Apex Drilling’s TH60 grants greater accessibility, punches 8,200 feet in first six weeks
After five years working as a geologist and wireline engineer overseas as far away as Indonesia, Mike Becker set his sights on Hill Country in Central Texas.
“There’s a lot going on here geologically with seven to eight major and minor aquifers.” He explained the Llano Uplift, the pre-Cambrian granite in the western portion of Texas Hill Country, describing the mathematical wizardry of hydrologists here, who do drawdown testing and complex formulas for each water district to determine the ultimate impact on the underlying aquifers.
In 1999 Becker established Apex Drilling, a water well specialist and pump service, 45 miles northwest of Austin in Marble Falls. A Texas Tech graduate with an oil field background, Becker chose the name Apex (the top or peak), which represented the expectations he had for his water well business. Andrew Johnson has been with him since the beginning as driller and pump installer. Andy’s brother Robert joined them shortly after and now runs the pump services side of the company. In those first years, Becker said, they worked from dawn to dusk. “Central Texas was just booming in 1999,” Becker said.
One of their first rigs was an Ingersoll Rand T4. Since then they have only had to make a couple of rig choices to dial in which rig works best for their operations. In 2004 they traded in the T4 for a 1999 T3W. “The T4 was just too big for us, both regarding jobsite access and in the cost of running it. The T3W was much more economical.”
In February 2013 Apex Drilling traded the T3W in with 9,980 hours on it for an Atlas Copco TH60 packaged with all the options from Venture Drilling in Georgetown, Texas, an authorized Atlas Copco distributor serving a seven-state area from three locations. Johnson said it took a little getting used to for him, but he really likes the rig. Double-checking his logs, he said in the first six weeks they had drilled 28 wells with it, logging 8,200 drill feet.
Johnson explained the differences: “The engine is much quieter. It just has one. And everything is electronic. There are so many more solenoids, valves. It took some getting used to, but I actually like it better. It’s easier to run and easier to drive on the highway.”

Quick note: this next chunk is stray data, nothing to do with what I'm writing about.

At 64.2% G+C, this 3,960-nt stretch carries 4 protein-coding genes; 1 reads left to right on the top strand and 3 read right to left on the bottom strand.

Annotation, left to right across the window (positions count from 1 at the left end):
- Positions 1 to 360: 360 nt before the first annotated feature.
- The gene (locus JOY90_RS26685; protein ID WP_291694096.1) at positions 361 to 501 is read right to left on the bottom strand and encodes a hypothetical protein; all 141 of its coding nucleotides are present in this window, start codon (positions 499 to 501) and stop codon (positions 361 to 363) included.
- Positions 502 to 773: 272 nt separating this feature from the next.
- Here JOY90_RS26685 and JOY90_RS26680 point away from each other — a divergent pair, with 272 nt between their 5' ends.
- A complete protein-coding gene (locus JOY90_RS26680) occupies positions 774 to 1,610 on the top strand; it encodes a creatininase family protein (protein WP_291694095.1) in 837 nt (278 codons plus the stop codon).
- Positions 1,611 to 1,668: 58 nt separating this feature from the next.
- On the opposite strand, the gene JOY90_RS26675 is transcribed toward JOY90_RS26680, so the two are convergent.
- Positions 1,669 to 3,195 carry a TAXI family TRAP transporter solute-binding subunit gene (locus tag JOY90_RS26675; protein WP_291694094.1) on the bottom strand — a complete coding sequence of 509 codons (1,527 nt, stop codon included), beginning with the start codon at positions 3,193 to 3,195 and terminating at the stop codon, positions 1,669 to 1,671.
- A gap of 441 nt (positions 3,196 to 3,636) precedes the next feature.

Johnson added, “It has more power.” The TH60 engine generates up to 600 hp (477 kW) and is rated for 40,000 pounds pullback with a 18,000-pound single line winch.
“And the feed rate is just the opposite from the T3W,” Johnson said. “On the T3W, it’s faster down. The TH60 is faster up.”
Atlas Copco had inverted the cylinder so the larger side of the piston would be used for pullback force. The cylinder now applies more pullback force with the same hydraulic pressure as before. By increasing hydraulic pump flow to the cylinders, the TH60 maximum fast-feed speed is now up to 150 feet per minute (45.5 m/min.).
Johnson also noted the T3W rig’s weight was greater because of its extra engine. “In some places, we just weren’t able to gain access as easily as we can with the TH60. And I think we just couldn’t do before what we can do now.”
On this day Johnson was on site at a new home being built in Crystal Mountain, a residential subdivision of Round Mountain, which is 35 miles west of Austin. The water below is in the vast karst system of the Ellenburger Formation, which dips southeast toward Austin. The karst was formed from carbonate deposits that built up during the Ordovician period more than 440 million years ago, back when Texas was a shallow water ocean and the equator ran across Northern Canada.
Texas regulations require water wells to be cemented for the first 10 feet of an 8-inch hole, which Apex would generally continue from with a 6.5-inch drag bit in gray/white limestone. However this water district calls for additional grouting to 50 feet. Apex then continued to 100 feet with the drag bit, switching at that point to a 6-inch Atlas Copco Secoroc QL 60 hammer with Atlas Copco 6.125-inch concave spherical button bit.
The water here is found in fractures within the dolomitic limestone. “Hit a fracture, there’s water,” Johnson said. “I’ll hit several of them. I log them so when we set casing, I know where the best place to put the screen is.”
Johnson was finding the first fracture between 172 and 190 feet (52 to 58 m). That first fracture at this jobsite was producing only about 2 to 2.5 gpm. As he encountered it, the drill string stuttered for a couple of revolutions. “It really grabs at the bit,” he said.
Johnson was adding water at a half gallon a minute. “You have to add the water. There’s a dry, silty clay that likes to blow up in a big cloud of dust. So we keep it wet the whole way. Plus it helps to keep the hammer and bit cool.”
Johnson kept his eye on the cuttings, pointing to the discharge as it turned pink. Tan chips were okay, too, but Apex had learned to associate pink cuttings here with the highest water quantity.
Johnson continued on to 400 feet total depth. As the hole was being cased to the bottom with 20-foot lengths of 5-inch OD (4.5 ID) PVC, he set the factory-slotted PVC SDR17 screen at around 300 feet where a fracture was producing up to 17 gallons per minute. Becker said they’d seen bores in this formation produce anywhere from 3 to 60 gpm.
Becker said they average 200 to 250 wells a year, with most of their upcoming jobs between Austin and San Antonio. Apex at times goes as far as 150 miles in its range, but generally jobs are within an 80-mile radius. Since drilling its first wells at Crystal Mountain, Apex has already completed 50 or so for the community, with 20 more to do this year.